DaveScot, your numerical estimates are instructive. One way of conceptualizing the insight would be to say that a relatively few generations of selection of mutational variants with a huge population and a relatively small genome can indeed substitute for a huge number of generations of successive selection in a smaller population of organisms with a much larger genome. I thought I would try a little rough analysis myself, looking at it in a different way. The trillion population is the acute phase in the human patient. For this estimate we assume he began being administered chloroquine at this point and not earlier at lower parasite numbers. Say that the known simple CQR variant combines two mutations and it occurs in this parasite population of a trillion in an acute phase patient just given chloroquine. There is strong selection pressure due to the chloroquine and the clone of this variant now takes over the population, with the others dying off. Ideally, ignoring other factors and using the parasite multiplication rate of 8 per 48 hours given in the literature, the geometric progression is such that at day 10 the total number of multiplications to form the clone is about 33,000 and is up to a billion at day 20 and a trillion at about day 25. This simple version CQR clone population will be at about 60 million (large enough to get any particular needed mutation given the genome size) between days 16 and 18. So we at this point could be expected to have developed a better 3-mutation CQR variant in this patient , whose clone would then take over, displacing the 2-mutation version. This process would then take another 16 to 18 days to have accumulated enough multiplications of the improved clone to have a good probability of developing another even more effective 4-mutation variant. That is a total period of say 36 days in acute phase for this patient, during which he has been administered chloroquine. I wouldn't think chloroquine would be given that much longer. So over the course of the disease in this one patient getting chloroquine and somehow generating the first simple CQR variant the parasite has had the opportunity through conventional RV + NS to have developed maybe a 4-mutation CQR mechanism. At this point the issue comes in as to how likely it is that this 4-mutation version will be transmitted to another patient being administered chloroquine, so that the process can be expected by MET to build up from this an even more elaborate 8-mutation variant in that patient, and so on to 16 and more in other patients during the outbreak. As I mentioned, this depends on how many multiplications take place in the mosquito, because the normal wild variety is more fit in the mosquito and will take over. If there are no multiplications in the mosquito phase and the process does not have to start all over again in each patient (most victims are infected with strains from other victims being given chloroquine), then we can expect RV + NS to build up very complicated systems for CQR, in any particular regional malaria outbreak. But it has never done this, so MET does seem to be falsified. I just don't know how valid the key assumption is. Since outbreaks tend to be geographically and temporally separate I would still expect that the CQR evolution process to have to start all over again for each outbreak. magnan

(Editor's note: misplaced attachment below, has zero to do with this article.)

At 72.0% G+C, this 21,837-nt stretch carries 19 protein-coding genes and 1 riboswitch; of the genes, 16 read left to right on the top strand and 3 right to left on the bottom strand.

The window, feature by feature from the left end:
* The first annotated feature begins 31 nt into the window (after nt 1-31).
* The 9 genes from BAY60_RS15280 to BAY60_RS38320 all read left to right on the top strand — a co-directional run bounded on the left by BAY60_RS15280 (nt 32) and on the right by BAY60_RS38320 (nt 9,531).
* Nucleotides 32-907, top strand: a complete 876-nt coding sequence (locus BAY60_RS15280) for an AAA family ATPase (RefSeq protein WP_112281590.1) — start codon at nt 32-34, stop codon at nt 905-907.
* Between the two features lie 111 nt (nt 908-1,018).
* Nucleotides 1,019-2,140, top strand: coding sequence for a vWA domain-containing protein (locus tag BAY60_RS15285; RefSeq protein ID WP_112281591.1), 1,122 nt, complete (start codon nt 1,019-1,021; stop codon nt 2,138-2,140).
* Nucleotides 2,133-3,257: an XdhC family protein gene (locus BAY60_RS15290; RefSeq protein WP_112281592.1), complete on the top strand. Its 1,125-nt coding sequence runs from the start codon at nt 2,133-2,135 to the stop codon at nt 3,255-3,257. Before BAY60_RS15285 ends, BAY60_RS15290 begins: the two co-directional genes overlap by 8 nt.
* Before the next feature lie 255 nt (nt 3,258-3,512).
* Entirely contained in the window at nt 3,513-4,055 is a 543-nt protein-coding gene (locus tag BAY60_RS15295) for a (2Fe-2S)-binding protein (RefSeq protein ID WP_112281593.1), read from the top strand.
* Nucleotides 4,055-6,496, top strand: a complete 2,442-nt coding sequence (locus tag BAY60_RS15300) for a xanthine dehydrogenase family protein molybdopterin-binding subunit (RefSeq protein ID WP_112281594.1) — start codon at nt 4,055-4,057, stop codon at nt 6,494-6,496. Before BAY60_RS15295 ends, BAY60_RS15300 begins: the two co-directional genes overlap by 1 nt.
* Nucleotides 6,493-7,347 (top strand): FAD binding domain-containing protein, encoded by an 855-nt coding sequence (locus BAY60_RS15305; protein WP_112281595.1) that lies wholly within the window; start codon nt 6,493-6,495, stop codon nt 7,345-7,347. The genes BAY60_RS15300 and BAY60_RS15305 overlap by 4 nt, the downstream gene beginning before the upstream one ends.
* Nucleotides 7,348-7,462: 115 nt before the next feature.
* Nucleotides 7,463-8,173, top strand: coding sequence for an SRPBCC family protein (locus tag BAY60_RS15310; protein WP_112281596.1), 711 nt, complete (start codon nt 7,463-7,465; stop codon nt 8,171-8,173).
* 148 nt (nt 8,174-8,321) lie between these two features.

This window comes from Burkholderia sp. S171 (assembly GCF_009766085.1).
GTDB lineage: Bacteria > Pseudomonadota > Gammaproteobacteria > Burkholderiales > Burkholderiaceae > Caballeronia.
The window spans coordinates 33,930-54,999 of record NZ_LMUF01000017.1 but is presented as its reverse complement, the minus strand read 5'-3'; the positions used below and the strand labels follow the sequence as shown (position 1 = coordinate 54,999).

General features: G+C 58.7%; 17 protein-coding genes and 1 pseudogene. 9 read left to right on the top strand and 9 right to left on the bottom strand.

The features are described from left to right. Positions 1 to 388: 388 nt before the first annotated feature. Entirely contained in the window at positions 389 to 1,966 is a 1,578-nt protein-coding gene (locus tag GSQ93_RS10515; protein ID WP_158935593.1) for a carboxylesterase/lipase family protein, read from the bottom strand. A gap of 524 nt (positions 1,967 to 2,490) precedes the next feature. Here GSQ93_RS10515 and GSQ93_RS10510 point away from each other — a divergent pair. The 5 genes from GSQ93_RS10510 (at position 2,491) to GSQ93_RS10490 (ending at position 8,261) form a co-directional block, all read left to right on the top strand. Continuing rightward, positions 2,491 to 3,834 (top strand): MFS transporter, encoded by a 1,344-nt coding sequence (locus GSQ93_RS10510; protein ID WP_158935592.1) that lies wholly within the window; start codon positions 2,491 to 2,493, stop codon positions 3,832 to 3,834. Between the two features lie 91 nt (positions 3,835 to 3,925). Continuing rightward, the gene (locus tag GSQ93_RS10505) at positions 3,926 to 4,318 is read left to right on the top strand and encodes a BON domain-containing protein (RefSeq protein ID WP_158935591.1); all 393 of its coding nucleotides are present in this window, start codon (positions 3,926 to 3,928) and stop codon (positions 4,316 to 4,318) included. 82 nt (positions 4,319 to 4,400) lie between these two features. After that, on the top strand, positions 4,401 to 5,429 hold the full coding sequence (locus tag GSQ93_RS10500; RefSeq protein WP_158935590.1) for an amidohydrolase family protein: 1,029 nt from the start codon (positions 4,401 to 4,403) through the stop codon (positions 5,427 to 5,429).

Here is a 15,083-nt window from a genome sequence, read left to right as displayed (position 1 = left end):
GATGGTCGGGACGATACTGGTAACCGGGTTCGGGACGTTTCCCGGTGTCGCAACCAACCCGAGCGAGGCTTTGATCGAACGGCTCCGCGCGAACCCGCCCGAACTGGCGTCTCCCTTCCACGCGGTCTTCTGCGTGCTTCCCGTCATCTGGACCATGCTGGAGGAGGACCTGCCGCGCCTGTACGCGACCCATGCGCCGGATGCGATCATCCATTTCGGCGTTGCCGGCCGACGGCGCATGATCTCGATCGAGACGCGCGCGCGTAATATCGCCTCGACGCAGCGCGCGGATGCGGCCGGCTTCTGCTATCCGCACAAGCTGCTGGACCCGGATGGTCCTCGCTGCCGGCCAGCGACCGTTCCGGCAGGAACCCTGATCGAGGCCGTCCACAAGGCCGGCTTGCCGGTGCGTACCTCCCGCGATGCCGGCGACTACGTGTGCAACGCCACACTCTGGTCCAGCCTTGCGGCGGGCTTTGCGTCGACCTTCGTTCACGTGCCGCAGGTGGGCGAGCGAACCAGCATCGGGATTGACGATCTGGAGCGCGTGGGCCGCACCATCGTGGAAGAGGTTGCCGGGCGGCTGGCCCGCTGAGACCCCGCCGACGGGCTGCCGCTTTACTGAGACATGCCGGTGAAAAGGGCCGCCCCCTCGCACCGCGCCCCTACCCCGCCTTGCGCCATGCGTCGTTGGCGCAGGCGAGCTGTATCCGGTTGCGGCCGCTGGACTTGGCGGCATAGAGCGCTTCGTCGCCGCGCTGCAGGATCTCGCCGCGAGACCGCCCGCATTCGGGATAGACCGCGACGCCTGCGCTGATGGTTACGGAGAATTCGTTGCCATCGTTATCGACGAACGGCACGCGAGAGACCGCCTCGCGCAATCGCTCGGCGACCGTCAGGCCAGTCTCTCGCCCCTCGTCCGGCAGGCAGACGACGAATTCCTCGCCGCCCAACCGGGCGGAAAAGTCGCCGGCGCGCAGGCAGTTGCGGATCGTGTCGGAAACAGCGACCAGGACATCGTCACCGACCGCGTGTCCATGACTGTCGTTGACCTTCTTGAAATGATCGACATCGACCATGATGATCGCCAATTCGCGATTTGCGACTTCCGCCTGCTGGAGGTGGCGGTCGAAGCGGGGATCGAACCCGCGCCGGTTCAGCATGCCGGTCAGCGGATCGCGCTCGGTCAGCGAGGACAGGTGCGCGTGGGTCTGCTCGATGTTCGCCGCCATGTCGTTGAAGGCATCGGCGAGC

Thanks, gpuccio and bililiad. And thanks, DaveScott, for extending the analysis. Dave, your data bring up an important point that is often glossed over. If it is unusual for malarial parasites to have two mutations at the same time, in order to get from point A to point B, say, 1,000 bases apart, one must have a pathway where each successive mutation is at least comparable in survival value to the previous mutation, or else the advance to point B is stymied. This step-by-step pathway is what Behe was looking for in the literature and couldn't find. Without knowledge of this pathway, or at least a pathway, all Darwinian evolutionary claims are just hand-waving. They are faith statements without evidence, just the kind of thing that atheists routinely condemn religious believers for. How they have gotten a pass on this is beyond me, unless we are looking at religion rather than science. Timothy, I would second Mapou's observations. I also appreciate your response, especially the recognition that the actual data are the key to the controversy. I would like to clarify a couple of points. The concept of IC, if not the name, antedates Behe. It was what convinced me back in 1973 that materialism was hopelessly inadequate. Similar arguments have been used by creationists such as Duane Gish for decades before Behe wrote his book.. Behe has done a service sticking his neck out, and noting that the arguments cannot be defeated by arguing the age of the earth or even common descent, and writing in a particularly clear style, and by having credentials that were not easily discounted by the scientific community. But the data and arguments have always been there Behe didn't invent them; he discovered them, as all do who discover truth. Those in the dominant scientific community who claim that Behe's arguments are the same tired old creationist arguments that have already been defeated have a half a point; they are the same old arguments. The problem is, they never really were defeated. The usual tactic was to argue the age of the earth, or perhaps of the universe, and assume that because the creationists could be discomfited there, all their arguments were bunk. Nowadays that won't work. (Even radiometric dating may now be problematic). The Darwinists want to live in the past when they had greater success in debating. Second, your mention of the abhorrence of explanatory discontinuities touches on an important point. If one has explanatory discontinuity, one has no recourse but to believe that the discontinuity can be bridged without adequate evidence, or to disbelieve. That is what an explanatory discontinuity means. With too many explanatory discontinuities, one's philosophy becomes faith-based rather than evidence-based. It becomes religion rather than science. That is why Dawkins could say that "Darwin made it possible to be an intellectually fulfilled atheist." Darwin appeared to remove a major explanatory discontinuity. But if Darwin turns out to be substantially wrong, then atheists will have to go back to being intellectually unfulfilled. Needless to say, they don't like the prospect, and are prepared to resist the demotion of Darwin. Paul Giem